Artist salutes FDNY 9/11 heroes
It took Chinese-American artist Yang Yi five years to complete a mission he set for himself.
On the eve of the 15th anniversary of 9/11, he unveiled it in a solo exhibition at the Chinatown Soup Gallery in New York.
On display are five colossal paintings featuring portraits of all 343 firefighters and paramedics of the New York City Fire Department (FDNY) who lost their lives at Ground Zero after the terrorist attacks of 9/11.
Im ages of debris, survivors, the American flag flying above the wreckage, and rescuers in various stages of response, create a collage of the events of the city’s most difficult day.
Each of the five paintings has its own theme: The dark moment — buildings collapsing; Racing against the clock—rescuing; United we stand—rising from ashes; Sorrow in hearts—salute to the heroes; and Healing and stride forward—God bless America. Together they comprise the work titled First Responders.
“This body of work is both a commemoration and celebration of the American spirit embodied by all New Yorkers whose response to the events of that day will forever mark our national memory,” the exhibit’s brochure reads.
Artist Yang Yi, 59, came to the US from China in 1995 after winning numerous national awards in China.
Yang, who knew little English, at first made a living by drawing caricatures and portraits for tourists in New York City.
At the time of the terrorist attacks, Yang was drawing portraits at a shopping mall in upstate New York.
He said he will never forget how many people came to him with photos of loved ones who had lost their lives, asking him to create portraits.
In 2010, Yang was driving past a fire station near his house in Flushing when he noticed a mural with pictures of New York and names of victims.
“I had been wondering, as an immigrant artist, what could I do for the US, what could I do to benefit the world rather than my art itself,” Yang said.
He decided to paint a tribute of his own — portraits of all the FDNY heroes who sacrificed their lives on 9/11.
He soon learned that it wasn’t going to be as easy as he thought. There were so many names and faces, the composition was hard to think through; and as an immigrant knowing very little English, research was difficult.
“Collecting materials was such a painful process for me. The 9/11 National Museum wasn’t open yet, so I could only collect material from archives and the internet bit by bit,” Yang said.
He took three months to sketch the work before putting brush to canvas.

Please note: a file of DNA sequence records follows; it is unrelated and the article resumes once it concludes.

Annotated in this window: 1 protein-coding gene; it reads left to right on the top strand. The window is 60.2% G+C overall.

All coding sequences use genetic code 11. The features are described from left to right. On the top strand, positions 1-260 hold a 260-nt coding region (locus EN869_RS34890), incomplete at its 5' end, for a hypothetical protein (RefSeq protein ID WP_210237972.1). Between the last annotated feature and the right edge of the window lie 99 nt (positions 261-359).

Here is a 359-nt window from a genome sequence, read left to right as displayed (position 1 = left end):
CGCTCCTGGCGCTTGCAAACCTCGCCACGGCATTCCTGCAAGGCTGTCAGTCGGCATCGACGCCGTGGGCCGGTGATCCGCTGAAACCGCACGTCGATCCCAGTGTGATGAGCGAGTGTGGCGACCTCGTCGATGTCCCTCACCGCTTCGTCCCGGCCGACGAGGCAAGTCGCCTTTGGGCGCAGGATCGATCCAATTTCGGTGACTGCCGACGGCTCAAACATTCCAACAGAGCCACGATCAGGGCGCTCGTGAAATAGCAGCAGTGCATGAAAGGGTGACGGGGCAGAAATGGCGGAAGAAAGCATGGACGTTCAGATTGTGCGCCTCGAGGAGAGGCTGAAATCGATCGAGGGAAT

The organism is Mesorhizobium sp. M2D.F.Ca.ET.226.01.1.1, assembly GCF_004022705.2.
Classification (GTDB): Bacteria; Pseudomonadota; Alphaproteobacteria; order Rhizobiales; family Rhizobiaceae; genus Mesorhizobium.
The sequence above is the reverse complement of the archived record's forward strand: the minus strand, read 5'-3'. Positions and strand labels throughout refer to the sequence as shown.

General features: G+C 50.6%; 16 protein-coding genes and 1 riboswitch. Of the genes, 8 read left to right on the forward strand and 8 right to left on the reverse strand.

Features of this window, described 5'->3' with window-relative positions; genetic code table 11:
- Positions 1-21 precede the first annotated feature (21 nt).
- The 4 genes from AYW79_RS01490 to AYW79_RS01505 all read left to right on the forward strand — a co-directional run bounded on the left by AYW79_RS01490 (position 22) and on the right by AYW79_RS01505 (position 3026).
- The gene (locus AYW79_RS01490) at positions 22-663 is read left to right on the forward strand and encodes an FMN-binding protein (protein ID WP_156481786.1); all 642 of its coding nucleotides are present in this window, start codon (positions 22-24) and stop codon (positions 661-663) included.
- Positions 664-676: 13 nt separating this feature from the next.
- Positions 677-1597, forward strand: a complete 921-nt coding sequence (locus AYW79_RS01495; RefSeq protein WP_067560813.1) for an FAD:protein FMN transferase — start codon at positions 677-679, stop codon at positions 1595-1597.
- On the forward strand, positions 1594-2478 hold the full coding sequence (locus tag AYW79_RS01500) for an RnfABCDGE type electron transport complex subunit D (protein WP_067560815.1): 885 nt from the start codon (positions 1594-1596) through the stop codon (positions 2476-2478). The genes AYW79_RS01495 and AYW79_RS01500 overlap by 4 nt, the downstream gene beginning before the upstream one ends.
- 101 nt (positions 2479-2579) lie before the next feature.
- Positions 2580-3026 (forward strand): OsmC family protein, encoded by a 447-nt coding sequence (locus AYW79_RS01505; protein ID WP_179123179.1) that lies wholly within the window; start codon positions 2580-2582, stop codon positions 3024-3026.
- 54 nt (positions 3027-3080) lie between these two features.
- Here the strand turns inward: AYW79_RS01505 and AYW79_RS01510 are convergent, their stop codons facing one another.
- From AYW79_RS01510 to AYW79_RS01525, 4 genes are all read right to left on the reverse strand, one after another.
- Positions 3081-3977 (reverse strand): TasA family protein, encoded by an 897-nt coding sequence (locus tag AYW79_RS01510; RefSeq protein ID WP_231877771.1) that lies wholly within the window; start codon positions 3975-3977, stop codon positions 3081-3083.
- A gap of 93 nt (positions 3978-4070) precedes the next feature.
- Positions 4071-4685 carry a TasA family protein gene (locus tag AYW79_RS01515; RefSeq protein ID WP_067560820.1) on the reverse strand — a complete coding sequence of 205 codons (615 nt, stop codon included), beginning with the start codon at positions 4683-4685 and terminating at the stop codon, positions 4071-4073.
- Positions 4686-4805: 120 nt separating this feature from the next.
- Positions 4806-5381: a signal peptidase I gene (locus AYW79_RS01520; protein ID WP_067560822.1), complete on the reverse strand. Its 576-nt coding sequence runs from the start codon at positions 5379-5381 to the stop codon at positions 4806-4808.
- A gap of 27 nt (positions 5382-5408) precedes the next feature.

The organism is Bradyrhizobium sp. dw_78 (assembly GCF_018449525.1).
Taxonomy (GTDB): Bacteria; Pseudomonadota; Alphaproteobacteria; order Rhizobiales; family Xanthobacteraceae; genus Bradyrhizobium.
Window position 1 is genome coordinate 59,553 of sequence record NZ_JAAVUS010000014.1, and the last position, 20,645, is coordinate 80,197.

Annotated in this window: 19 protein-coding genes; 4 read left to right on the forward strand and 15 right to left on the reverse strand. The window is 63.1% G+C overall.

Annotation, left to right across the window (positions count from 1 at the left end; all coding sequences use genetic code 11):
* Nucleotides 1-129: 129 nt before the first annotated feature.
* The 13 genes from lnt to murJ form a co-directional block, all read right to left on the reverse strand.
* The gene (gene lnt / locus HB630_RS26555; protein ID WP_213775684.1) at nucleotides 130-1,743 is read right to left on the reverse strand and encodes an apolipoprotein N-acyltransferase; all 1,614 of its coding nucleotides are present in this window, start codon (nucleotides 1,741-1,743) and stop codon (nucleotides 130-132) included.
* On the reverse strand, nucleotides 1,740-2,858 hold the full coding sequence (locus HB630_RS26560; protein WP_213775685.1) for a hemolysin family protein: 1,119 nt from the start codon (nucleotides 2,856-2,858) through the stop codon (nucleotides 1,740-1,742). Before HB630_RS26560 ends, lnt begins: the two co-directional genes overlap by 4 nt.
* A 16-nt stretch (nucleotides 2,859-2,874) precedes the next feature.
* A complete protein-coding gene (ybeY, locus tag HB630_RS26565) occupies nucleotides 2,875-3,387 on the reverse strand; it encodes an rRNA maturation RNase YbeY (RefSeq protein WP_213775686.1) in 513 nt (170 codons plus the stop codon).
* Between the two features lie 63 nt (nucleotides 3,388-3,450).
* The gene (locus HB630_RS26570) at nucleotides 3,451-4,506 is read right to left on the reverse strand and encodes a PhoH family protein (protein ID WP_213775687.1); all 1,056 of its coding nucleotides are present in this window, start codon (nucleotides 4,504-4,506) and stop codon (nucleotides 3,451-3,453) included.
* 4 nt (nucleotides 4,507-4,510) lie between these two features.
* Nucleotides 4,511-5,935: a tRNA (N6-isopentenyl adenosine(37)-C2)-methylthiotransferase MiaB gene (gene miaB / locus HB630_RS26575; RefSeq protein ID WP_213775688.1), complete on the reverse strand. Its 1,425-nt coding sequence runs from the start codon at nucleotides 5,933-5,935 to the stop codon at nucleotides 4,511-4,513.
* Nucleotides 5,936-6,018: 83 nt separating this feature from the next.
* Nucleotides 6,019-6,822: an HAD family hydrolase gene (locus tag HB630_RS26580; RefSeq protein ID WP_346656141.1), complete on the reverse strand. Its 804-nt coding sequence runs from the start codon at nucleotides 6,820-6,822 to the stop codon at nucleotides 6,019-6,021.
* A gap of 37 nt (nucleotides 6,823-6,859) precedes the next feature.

With no studio, Yang worked in his small apartment. Since each of the five canvasses was 2 meters tall and 1.5 meters wide, he had to keep them stacked on top of each other while working on one at a time.
Yang had to still make money to support his family and work on the project in his spare time.
He can’t remember how many times he thought of giving up. “But every time I chose to continue because I always felt like it was the right thing to do,” Yang said.
He finally finished the work in 2015.
“Five years was a long time as I look back now,” he said. “So much effort went in it from the original idea to its completion.”
“The fallen heroes represented the essence of the American spirit. I know they are watching us in heaven. I want to let them know even though it has been 15 years, we still remember the contribution they made to this country,” said Yang.
“As an immigrant artist, this is my way to show my patriotism,” Yang added.
“It’s my feeling that the best place for these paintings is the 9/11 Memorial Museum. If not there, the NYC Fire Museum or other museums could also be a good place for them. I want them presented in a public venue so more people can see them,” he said.
“As soon as I saw the paintings, I recognized that this is finally the artist I’ve been looking for,” said Robert Lee. “Yang has the skill that he learned in China to paint portraits that are so incredible, and he applied his skill to this because he was here for 9/11, he understands these people are his heroes and he respects them,” Lee said.
“Looking at each fireman it’s as if I have been given the opportunity to meet each one, to see them and know them as they were — a rare if not uncanny monument to a moment in our nation’s history,” Lee added.
Lee said Yang’s devotion shows that new Chinese immigrants have become a part of the new story of America.
“They are Americans and they renew our faith and beliefs in the dream of this country,” Lee said.
Visitors take photos at a Twin Tower reflecting pool on Sunday at the National September 11 Memorial and Museum in New York on the 15th anniversary of the terrorist attacks in 2001 that killed 2,800 in New York, Virginia and Pennsylvania.
Chinese-American immigrant artist Yang Yi stands in front of one of the canvasses of his five-panel work
FirstResponders, his personal homage to the heroes of the FDNY who sacrificed their lives on 9/11, depicting all 343 individuals.